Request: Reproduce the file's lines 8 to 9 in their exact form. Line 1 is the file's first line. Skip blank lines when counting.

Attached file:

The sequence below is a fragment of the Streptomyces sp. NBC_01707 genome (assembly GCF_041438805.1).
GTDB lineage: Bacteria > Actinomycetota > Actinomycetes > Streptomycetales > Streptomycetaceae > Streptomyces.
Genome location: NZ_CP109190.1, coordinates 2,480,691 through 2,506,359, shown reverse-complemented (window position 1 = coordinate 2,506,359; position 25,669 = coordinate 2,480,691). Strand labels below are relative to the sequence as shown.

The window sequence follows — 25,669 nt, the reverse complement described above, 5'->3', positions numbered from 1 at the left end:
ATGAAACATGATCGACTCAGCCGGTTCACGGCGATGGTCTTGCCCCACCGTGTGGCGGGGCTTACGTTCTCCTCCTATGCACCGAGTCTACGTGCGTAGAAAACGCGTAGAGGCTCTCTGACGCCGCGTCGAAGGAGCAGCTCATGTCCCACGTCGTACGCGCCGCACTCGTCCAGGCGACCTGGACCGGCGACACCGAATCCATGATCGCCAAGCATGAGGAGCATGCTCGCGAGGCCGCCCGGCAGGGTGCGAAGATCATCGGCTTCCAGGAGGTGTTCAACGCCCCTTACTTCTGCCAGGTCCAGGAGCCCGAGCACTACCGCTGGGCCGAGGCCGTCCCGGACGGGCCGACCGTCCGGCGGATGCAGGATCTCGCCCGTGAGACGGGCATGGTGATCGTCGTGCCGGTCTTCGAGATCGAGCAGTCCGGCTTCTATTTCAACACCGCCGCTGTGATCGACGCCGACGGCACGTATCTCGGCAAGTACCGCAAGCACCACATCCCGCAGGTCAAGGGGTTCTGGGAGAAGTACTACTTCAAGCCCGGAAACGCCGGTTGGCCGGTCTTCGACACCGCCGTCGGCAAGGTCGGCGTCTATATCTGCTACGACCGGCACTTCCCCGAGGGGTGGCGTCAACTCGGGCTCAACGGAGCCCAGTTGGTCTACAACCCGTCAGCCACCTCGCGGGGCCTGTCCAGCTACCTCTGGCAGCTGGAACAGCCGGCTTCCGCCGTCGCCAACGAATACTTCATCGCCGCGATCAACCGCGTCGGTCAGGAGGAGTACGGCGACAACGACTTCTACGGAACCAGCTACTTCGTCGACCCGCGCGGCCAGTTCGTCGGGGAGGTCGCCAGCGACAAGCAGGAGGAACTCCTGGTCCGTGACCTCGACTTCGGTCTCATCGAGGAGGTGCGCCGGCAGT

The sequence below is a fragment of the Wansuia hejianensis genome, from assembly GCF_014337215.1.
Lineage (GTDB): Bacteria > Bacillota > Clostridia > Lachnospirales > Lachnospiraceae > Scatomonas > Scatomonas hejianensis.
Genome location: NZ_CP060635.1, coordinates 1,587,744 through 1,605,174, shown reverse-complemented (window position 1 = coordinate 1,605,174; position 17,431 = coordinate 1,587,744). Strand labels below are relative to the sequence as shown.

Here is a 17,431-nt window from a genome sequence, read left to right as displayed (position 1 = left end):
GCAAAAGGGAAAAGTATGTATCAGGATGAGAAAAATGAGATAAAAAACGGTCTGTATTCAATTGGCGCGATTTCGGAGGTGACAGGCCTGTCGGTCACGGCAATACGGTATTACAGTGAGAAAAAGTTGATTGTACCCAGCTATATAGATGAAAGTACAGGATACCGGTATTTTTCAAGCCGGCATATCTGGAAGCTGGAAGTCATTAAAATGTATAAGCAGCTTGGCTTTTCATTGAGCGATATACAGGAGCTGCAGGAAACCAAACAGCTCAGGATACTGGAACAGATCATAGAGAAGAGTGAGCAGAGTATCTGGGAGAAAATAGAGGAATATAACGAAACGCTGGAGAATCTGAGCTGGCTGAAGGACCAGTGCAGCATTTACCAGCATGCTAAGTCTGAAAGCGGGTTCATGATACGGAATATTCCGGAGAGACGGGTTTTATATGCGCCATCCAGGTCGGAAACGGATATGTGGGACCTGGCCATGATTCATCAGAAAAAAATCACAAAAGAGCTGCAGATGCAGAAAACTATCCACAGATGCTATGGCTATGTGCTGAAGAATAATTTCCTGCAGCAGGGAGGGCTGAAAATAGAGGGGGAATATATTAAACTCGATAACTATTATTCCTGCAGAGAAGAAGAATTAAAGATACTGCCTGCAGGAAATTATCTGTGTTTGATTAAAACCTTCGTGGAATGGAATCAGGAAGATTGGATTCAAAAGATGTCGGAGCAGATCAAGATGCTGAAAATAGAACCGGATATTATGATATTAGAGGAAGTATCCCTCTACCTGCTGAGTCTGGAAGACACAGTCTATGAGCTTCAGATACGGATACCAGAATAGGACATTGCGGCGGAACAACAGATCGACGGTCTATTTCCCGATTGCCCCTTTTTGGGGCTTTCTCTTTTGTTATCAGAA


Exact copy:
Genome location: NZ_CP060635.1, coordinates 1,587,744 through 1,605,174, shown reverse-complemented (window position 1 = coordinate 1,605,174; position 17,431 = coordinate 1,587,744). Strand labels below are relative to the sequence as shown.

Here is a 17,431-nt window from a genome sequence, read left to right as displayed (position 1 = left end):